Thanks to the generosity of the EU Law Blog, a worthwhile acquaintance in its own right, I found EUlawblogger, who has written on EU treaty change. (I have added both blogs to my links.)
Yesterday, I presented and commented on EUlawblogger’s “Picking the cherries”, which is well woth reading even if you don’t share all the views.
Today, I am going to point out “The Constitutional Treaty: Open Europe, please tell the truth”, 8 May 2007, where EUlawblogger analysed the shortcomings of “The New Treaty: What will it mean and do we need a referendum?”, by Open Europe.
Please, read and compare.
Incidentally, I covered the same ‘research report’ in “Spoilsports” on 27 May 2007, on a more general level, wondering at the (untold) assumptions that could explain such vilification: is it really an ethical position to be member of a union only to maximise one’s chances to fly solo, to obstruct progress and to sabotage decision-making? Or is the purpose of Open Europe to beat a retreat behind the moat and to restart an era of “splendid isolation”?
Back to EUlawblogger, who wrote: there is no justification for trying to bring back the vast bulk of the Constitutional Treaty by stealth, and it would be preferable to focus instead on going forward with only those provisions of the Constitutional Treaty which connect the EU more closely to its citizens.
By stealth? I find the perspective and the choice of words odd. The negotiations on a ‘simplified treaty’ are going to be closely watched all over Europe, in spite of their secretive, inter-governmental character (whereas the Convention was a lot more open to citizens). The end-result, at least, is going to be in the public domain, open to public debate and parliamentary scrutiny.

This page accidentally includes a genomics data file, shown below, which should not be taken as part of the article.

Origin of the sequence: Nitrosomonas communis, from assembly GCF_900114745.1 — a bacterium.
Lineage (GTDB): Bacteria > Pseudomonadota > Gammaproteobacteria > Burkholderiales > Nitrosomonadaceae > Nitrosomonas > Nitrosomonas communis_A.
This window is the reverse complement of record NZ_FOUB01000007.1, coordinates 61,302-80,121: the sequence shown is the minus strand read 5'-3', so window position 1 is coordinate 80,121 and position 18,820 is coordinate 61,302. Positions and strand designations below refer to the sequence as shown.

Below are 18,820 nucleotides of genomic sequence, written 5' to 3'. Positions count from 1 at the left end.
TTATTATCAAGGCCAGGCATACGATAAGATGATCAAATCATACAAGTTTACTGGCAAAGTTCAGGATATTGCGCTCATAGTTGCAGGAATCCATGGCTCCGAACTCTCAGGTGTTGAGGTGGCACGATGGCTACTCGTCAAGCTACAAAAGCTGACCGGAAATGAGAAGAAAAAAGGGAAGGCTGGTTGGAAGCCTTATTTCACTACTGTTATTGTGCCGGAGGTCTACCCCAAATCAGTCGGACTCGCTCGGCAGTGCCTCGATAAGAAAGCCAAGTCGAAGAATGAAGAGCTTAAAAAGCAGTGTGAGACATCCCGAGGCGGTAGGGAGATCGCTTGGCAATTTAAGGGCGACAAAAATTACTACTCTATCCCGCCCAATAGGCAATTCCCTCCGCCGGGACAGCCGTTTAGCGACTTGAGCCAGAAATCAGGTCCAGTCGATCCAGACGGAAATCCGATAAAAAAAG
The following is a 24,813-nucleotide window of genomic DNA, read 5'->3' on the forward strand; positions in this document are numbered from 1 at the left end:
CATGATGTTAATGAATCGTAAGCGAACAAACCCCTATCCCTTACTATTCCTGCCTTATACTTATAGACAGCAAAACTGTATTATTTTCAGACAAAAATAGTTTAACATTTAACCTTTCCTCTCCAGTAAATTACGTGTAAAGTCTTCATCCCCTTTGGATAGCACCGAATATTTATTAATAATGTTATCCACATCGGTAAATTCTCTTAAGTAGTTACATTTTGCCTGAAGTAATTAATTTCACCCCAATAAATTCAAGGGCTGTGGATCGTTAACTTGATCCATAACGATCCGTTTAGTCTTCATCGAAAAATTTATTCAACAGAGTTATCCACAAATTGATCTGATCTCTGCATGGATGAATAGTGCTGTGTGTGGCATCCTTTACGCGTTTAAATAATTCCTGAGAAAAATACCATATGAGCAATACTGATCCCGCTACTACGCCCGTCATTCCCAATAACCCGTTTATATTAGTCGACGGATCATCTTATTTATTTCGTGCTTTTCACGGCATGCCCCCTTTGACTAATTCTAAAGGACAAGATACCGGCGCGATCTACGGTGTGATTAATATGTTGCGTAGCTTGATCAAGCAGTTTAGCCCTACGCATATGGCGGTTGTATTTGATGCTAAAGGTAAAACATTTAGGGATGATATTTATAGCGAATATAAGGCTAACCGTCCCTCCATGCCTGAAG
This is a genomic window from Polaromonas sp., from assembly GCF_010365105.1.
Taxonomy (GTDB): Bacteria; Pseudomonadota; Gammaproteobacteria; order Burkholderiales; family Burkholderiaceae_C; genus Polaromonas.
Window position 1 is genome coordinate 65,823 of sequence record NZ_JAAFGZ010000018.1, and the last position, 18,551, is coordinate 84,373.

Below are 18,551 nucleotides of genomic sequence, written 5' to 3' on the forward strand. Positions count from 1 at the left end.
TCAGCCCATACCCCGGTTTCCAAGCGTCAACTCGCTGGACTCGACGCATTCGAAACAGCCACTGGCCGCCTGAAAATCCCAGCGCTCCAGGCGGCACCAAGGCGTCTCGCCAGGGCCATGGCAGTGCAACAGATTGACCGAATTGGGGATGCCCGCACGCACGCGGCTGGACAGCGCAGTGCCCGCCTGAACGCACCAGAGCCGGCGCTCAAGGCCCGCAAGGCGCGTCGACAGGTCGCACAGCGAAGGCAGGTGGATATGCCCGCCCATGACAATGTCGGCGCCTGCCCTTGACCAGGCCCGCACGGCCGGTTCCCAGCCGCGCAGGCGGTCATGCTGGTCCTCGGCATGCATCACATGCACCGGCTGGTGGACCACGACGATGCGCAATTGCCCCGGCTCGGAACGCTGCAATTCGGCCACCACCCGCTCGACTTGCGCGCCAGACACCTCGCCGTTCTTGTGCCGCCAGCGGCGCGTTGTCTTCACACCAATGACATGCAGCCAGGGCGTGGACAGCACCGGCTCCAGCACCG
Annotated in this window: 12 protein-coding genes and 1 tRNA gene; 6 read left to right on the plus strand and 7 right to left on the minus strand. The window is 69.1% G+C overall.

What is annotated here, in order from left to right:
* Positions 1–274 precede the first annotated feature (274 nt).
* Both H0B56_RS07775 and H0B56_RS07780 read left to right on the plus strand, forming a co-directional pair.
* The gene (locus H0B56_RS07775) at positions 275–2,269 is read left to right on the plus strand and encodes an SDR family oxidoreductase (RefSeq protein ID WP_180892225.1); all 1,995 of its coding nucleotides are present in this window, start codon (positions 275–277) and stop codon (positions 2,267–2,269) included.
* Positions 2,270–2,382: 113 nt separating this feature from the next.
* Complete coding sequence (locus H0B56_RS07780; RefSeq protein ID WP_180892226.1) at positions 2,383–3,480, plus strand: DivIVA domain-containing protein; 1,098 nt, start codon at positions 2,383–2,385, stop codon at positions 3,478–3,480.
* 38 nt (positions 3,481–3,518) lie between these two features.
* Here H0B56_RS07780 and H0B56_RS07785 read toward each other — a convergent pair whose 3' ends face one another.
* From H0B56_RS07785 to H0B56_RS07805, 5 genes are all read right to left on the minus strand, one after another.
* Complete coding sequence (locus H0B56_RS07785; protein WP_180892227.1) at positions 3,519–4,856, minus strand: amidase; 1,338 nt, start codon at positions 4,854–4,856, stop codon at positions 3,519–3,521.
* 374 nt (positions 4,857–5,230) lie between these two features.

Officially, the UK government has been tight-lipped, but at the same time the “red lines” floated more or less point to wholesale scrapping of a treaty signed by 27 member states, ratified by 18 of them and supported by two more.
Wouldn’t it have been more to the point to scrutinise the ‘good faith’ of the British government? Perhaps the Vienna Convention on the Law of Treaties, Article 18 Obligation not to defeat the object and purpose of a treaty prior to its entry into force, could have been a more meaningful point of reference on the obligations of a ‘civilised nation’(?).
Who, if any, seems to act by stealth? How do these actions connect the EU more closely to its citizens?
Part II of the Constitutional Treaty, the Charter of Fundamental Rights of the Union, is dedicated to rights, freedoms and principles aimed at putting the citizens of the Union at the centre of European integration. How would scrapping the Charter connect the European Union more closely to its citizens?
How does a Union paralysed by vetoes serve the interests of its citizens?
A ‘Global Europe’ for the 21st Century enhances both the security and the prosperity of its citizens.